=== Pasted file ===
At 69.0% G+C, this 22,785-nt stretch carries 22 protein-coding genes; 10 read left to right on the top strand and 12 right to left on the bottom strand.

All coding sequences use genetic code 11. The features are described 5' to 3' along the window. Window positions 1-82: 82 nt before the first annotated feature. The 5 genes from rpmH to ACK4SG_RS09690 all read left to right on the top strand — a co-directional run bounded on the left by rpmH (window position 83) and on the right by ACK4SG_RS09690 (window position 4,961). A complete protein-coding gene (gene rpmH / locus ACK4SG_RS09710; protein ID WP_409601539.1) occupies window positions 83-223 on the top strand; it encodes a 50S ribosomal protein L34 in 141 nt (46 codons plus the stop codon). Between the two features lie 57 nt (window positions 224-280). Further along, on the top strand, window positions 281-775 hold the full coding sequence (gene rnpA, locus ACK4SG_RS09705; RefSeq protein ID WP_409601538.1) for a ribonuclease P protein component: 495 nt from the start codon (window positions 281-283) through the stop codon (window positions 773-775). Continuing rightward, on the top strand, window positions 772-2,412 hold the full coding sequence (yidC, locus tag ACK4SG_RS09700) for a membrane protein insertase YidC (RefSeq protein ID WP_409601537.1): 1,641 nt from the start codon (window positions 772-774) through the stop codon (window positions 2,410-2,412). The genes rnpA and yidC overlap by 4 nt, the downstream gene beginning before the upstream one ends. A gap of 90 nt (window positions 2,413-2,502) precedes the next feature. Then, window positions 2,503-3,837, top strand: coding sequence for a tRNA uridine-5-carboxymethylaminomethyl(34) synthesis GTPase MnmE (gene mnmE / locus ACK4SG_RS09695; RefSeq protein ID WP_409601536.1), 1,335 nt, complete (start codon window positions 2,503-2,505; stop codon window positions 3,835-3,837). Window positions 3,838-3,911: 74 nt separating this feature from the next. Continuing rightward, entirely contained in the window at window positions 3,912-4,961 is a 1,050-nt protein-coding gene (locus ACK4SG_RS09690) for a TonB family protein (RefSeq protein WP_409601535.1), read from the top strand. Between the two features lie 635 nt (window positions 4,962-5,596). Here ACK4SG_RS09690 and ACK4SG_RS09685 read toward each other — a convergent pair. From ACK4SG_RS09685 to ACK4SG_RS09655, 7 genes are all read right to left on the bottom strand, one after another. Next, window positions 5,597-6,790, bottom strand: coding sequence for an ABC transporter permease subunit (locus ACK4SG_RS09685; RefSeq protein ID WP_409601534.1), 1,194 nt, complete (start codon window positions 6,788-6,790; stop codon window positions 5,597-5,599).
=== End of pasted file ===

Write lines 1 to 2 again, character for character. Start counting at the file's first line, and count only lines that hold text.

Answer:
At 69.0% G+C, this 22,785-nt stretch carries 22 protein-coding genes; 10 read left to right on the top strand and 12 right to left on the bottom strand.

All coding sequences use genetic code 11. The features are described 5' to 3' along the window. Window positions 1-82: 82 nt before the first annotated feature. The 5 genes from rpmH to ACK4SG_RS09690 all read left to right on the top strand — a co-directional run bounded on the left by rpmH (window position 83) and on the right by ACK4SG_RS09690 (window position 4,961). A complete protein-coding gene (gene rpmH / locus ACK4SG_RS09710; protein ID WP_409601539.1) occupies window positions 83-223 on the top strand; it encodes a 50S ribosomal protein L34 in 141 nt (46 codons plus the stop codon). Between the two features lie 57 nt (window positions 224-280). Further along, on the top strand, window positions 281-775 hold the full coding sequence (gene rnpA, locus ACK4SG_RS09705; RefSeq protein ID WP_409601538.1) for a ribonuclease P protein component: 495 nt from the start codon (window positions 281-283) through the stop codon (window positions 773-775). Continuing rightward, on the top strand, window positions 772-2,412 hold the full coding sequence (yidC, locus tag ACK4SG_RS09700) for a membrane protein insertase YidC (RefSeq protein ID WP_409601537.1): 1,641 nt from the start codon (window positions 772-774) through the stop codon (window positions 2,410-2,412). The genes rnpA and yidC overlap by 4 nt, the downstream gene beginning before the upstream one ends. A gap of 90 nt (window positions 2,413-2,502) precedes the next feature. Then, window positions 2,503-3,837, top strand: coding sequence for a tRNA uridine-5-carboxymethylaminomethyl(34) synthesis GTPase MnmE (gene mnmE / locus ACK4SG_RS09695; RefSeq protein ID WP_409601536.1), 1,335 nt, complete (start codon window positions 2,503-2,505; stop codon window positions 3,835-3,837). Window positions 3,838-3,911: 74 nt separating this feature from the next. Continuing rightward, entirely contained in the window at window positions 3,912-4,961 is a 1,050-nt protein-coding gene (locus ACK4SG_RS09690) for a TonB family protein (RefSeq protein WP_409601535.1), read from the top strand. Between the two features lie 635 nt (window positions 4,962-5,596). Here ACK4SG_RS09690 and ACK4SG_RS09685 read toward each other — a convergent pair. From ACK4SG_RS09685 to ACK4SG_RS09655, 7 genes are all read right to left on the bottom strand, one after another. Next, window positions 5,597-6,790, bottom strand: coding sequence for an ABC transporter permease subunit (locus ACK4SG_RS09685; RefSeq protein ID WP_409601534.1), 1,194 nt, complete (start codon window positions 6,788-6,790; stop codon window positions 5,597-5,599).